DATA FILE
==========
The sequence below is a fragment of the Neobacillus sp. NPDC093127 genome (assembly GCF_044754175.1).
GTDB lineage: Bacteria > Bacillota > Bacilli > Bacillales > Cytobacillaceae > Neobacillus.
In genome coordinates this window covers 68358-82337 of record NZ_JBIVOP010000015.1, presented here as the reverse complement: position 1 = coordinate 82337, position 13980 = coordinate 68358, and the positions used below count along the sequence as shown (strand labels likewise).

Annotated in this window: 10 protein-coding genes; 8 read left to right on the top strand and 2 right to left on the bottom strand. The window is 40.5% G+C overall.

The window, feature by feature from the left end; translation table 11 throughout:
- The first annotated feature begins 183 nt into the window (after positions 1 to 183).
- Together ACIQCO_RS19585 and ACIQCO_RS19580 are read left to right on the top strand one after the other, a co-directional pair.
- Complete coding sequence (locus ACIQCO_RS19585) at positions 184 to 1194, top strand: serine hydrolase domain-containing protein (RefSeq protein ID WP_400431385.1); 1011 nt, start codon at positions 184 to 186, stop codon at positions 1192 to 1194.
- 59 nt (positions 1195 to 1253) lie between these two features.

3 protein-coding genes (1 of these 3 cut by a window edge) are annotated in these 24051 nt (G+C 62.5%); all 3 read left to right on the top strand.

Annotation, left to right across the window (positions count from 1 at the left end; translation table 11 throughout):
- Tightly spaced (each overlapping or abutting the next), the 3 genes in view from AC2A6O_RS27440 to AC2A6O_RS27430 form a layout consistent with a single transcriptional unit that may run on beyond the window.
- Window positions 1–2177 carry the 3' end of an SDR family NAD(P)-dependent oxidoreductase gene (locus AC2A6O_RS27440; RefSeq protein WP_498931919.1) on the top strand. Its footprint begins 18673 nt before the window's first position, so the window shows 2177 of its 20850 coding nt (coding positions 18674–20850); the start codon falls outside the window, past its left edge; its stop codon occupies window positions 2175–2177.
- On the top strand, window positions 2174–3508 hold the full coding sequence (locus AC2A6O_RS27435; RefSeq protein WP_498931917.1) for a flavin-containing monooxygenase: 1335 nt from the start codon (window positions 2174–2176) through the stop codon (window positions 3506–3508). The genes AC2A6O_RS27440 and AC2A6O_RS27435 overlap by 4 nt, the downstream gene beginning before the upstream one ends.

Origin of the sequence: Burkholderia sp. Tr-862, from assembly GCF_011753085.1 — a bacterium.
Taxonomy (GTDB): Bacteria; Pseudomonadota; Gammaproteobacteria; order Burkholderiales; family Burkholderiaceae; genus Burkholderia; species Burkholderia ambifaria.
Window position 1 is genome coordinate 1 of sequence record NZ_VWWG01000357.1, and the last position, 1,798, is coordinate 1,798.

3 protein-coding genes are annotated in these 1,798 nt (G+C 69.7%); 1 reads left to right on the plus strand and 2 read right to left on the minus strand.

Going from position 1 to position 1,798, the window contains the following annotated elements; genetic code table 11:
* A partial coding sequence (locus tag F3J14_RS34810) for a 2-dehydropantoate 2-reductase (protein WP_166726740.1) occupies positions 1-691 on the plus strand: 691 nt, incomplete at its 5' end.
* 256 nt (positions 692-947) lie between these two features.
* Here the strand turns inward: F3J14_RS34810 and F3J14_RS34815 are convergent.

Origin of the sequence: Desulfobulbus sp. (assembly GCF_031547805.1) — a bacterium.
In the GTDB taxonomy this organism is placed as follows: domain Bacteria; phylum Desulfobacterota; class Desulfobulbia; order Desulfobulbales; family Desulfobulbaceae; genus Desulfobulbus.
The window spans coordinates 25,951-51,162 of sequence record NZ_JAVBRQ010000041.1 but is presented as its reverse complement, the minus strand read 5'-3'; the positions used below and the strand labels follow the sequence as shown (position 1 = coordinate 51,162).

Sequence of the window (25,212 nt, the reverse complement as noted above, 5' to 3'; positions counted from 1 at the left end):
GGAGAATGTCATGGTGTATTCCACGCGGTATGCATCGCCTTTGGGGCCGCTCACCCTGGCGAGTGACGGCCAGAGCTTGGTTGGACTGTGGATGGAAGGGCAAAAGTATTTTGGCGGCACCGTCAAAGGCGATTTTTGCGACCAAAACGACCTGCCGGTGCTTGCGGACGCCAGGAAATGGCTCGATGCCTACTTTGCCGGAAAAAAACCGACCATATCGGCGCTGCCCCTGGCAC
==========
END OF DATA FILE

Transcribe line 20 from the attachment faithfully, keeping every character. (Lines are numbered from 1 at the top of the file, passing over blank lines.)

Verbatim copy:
* A partial coding sequence (locus tag F3J14_RS34810) for a 2-dehydropantoate 2-reductase (protein WP_166726740.1) occupies positions 1-691 on the plus strand: 691 nt, incomplete at its 5' end.